World Chefs: Gaier, Frasier show variety of Maine cooking
By Richard Leong
NEW YORK (Reuters Life!) - Chefs Mark Gaier and Clark Frasier explore the food history of Maine and offer their interpretation of the state's traditional dishes in their latest book, "Maine Classics."
Gaier, 53, and 50-year-old Frasier have been incorporating the area's traditions and local ingredients in the dishes at their acclaimed Arrows restaurant in Ogunquit, which opened in 1988.
They spoke to Reuters about Maine's rich food traditions, foraging and the recipe to their long partnership:
Q: What makes Maine's cooking unique?
A: Frasier: "Maine cooking is very satisfying and old-fashion food. When we examined the roots of the cooking, it's very rich. It's very straightforward. It's meant for hardworking people who want robust food. It goes back to who we are as people. Maine cooking is all about the American experience and how we grow up as frontier people, growing up with the Indian people and our shared experiences there, building the clipper ships going to China, going to Hawaii, going all over the world. (It is about) having to work really hard to get stuff from the rocky soil of Maine and surviving on the ocean with the lobster and the cod."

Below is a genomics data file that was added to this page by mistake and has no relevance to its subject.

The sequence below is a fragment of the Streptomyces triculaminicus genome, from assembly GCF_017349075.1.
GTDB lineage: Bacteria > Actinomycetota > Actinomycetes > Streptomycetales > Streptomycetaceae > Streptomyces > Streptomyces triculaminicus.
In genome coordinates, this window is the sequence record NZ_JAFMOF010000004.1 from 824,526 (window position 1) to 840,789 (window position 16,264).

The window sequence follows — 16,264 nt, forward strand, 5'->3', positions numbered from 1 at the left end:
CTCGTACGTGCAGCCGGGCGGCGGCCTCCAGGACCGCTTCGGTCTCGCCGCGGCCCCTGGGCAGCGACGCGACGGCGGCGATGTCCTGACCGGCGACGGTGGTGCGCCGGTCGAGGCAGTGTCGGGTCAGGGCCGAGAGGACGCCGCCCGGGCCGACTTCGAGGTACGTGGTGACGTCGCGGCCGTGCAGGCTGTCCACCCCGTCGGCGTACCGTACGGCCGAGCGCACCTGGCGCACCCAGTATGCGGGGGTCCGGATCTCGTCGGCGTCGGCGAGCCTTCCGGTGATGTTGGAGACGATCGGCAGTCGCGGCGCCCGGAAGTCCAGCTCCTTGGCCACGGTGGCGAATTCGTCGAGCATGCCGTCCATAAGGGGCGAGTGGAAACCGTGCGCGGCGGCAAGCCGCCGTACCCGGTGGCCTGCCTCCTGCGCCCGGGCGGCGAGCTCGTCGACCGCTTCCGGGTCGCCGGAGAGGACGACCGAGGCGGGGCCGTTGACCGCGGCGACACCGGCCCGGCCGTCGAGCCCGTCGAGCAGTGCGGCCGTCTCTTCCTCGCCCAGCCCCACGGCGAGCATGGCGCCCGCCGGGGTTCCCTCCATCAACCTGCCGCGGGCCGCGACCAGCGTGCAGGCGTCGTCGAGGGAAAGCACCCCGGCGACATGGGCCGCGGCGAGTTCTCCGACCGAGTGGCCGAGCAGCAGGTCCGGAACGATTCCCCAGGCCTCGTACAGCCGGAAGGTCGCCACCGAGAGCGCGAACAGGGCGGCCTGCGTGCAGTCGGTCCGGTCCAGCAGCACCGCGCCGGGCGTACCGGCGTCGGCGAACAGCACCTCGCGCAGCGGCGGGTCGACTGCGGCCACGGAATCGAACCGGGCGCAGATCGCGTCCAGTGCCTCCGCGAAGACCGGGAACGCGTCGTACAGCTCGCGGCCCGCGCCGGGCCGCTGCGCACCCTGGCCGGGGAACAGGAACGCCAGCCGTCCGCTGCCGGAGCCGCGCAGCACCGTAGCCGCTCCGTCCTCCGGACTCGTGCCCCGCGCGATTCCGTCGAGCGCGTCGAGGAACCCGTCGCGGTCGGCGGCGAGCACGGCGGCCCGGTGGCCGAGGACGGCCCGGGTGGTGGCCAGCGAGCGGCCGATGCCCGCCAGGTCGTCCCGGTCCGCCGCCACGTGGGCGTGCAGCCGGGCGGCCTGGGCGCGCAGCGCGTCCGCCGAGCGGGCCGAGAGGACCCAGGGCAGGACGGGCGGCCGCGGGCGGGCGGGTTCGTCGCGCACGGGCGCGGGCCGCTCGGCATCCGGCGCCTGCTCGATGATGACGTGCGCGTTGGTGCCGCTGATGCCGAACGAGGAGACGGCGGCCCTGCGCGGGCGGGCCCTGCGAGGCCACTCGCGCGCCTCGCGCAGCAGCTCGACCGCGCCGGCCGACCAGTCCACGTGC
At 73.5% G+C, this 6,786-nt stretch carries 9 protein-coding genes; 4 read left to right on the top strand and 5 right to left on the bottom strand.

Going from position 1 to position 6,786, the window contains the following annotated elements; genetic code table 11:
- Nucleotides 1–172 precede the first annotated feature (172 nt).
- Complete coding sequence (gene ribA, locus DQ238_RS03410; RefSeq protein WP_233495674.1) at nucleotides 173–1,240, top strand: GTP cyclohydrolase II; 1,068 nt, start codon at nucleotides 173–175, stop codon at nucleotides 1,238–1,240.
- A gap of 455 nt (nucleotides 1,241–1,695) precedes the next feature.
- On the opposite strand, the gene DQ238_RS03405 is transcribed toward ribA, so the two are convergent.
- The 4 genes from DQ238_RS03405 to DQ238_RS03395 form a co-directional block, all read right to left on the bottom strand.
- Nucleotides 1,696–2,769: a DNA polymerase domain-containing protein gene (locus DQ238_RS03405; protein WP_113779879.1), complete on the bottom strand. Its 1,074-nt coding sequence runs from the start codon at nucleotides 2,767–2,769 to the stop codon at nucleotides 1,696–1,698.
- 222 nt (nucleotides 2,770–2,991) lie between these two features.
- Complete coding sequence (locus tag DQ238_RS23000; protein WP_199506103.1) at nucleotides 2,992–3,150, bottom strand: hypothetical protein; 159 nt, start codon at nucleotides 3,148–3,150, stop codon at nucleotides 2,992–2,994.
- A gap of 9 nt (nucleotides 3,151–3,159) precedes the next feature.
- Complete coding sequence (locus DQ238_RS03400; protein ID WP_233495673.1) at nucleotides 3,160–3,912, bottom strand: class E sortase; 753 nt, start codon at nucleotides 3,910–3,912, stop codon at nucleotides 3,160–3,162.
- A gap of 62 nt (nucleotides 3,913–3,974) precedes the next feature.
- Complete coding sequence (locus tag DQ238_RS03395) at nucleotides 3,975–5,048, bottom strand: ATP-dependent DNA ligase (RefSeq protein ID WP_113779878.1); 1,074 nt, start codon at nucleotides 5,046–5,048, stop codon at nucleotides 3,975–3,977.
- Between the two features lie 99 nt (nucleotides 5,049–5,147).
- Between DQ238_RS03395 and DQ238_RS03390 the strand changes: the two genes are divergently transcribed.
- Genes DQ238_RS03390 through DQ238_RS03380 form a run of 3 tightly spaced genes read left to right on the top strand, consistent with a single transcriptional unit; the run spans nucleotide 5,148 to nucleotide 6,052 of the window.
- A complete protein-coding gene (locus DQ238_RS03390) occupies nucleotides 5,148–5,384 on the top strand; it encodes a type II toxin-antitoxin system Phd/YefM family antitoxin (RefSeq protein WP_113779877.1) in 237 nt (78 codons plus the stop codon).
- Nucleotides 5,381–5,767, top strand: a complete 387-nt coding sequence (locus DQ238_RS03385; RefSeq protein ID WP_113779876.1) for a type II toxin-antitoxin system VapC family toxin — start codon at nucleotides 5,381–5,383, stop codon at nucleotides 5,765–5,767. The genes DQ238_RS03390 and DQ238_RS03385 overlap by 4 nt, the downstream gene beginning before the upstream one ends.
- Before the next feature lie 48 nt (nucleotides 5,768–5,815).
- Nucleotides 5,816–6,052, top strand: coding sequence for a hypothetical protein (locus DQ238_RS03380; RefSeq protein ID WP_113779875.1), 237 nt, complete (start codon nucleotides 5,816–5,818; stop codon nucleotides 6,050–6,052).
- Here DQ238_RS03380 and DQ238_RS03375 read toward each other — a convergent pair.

Q: What surprised you during your research for the book?
A: Gaier: "In the Damariscotta River area in midcoast Maine, there was evidence of huge, thriving oyster consumption many years ago. But due to pollution, there had been no oyster business. Now it has been coming back the last 20 years. Maine has become one of the bigger oyster producers in the country. It was eye-opening to explore that."
Q: So there's more to Maine than lobsters? Continued...